Testing a patient’s vision and eye health cannot be performed without considering a patient’s development, abilities, and challenges in other areas. Understanding the patient’s ability to communicate, attend to, and respond to testing is important in selecting and administering tests in an eye examination. If the purpose of the vision testing is to gain information from patients with ASD, testing needs to be tailored to these patients’ differences and then evaluated for its usefulness. Testing that excludes significant numbers of patients of this population or subgroups within it, because they cannot complete the tests, yields data that are incomplete and skewed and may not accurately reflect the patient population’s visual status. Before investigators or clinicians can determine the frequency and nature of vision problems found in patients with ASD, they need to consider how these patients’ challenges in communication, sensory processing, and motor planning impact the testing being administered.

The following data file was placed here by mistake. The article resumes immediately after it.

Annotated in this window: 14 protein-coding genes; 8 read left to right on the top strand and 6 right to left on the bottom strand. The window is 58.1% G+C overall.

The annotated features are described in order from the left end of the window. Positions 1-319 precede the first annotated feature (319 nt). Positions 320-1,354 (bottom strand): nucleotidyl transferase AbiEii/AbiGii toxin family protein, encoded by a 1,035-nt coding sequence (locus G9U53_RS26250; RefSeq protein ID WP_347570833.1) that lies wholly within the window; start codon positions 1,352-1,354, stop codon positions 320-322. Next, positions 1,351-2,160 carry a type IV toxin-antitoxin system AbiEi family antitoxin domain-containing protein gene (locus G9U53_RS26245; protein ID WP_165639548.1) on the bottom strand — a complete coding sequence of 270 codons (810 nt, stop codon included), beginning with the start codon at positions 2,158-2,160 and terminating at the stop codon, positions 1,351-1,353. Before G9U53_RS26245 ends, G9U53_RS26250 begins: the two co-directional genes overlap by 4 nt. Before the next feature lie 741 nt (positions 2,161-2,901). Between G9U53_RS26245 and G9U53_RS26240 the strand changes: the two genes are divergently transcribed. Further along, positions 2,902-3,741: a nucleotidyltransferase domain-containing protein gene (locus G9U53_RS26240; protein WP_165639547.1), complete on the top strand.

Using strategies and protocols that target the developmental level of a specific population is not new to vision testing. Infant vision testing became more productive when Teller35 developed infant vision testing by forced-choice preferential looking and grating patterns using the observation that TD infants preferred to look at patterned stimuli over homogenous gray stimuli. Fulton et al.36 demonstrated that as testability of infants increased with the use of Forced Preferential Looking, the identification of patients who had decreased vision as a result of strabismus or cataracts improved. By considering ASD patients’ developmental level and abilities, investigators will be better able to select tests, design eye examination protocols, and diagnose and manage patients with vision and eye health problems.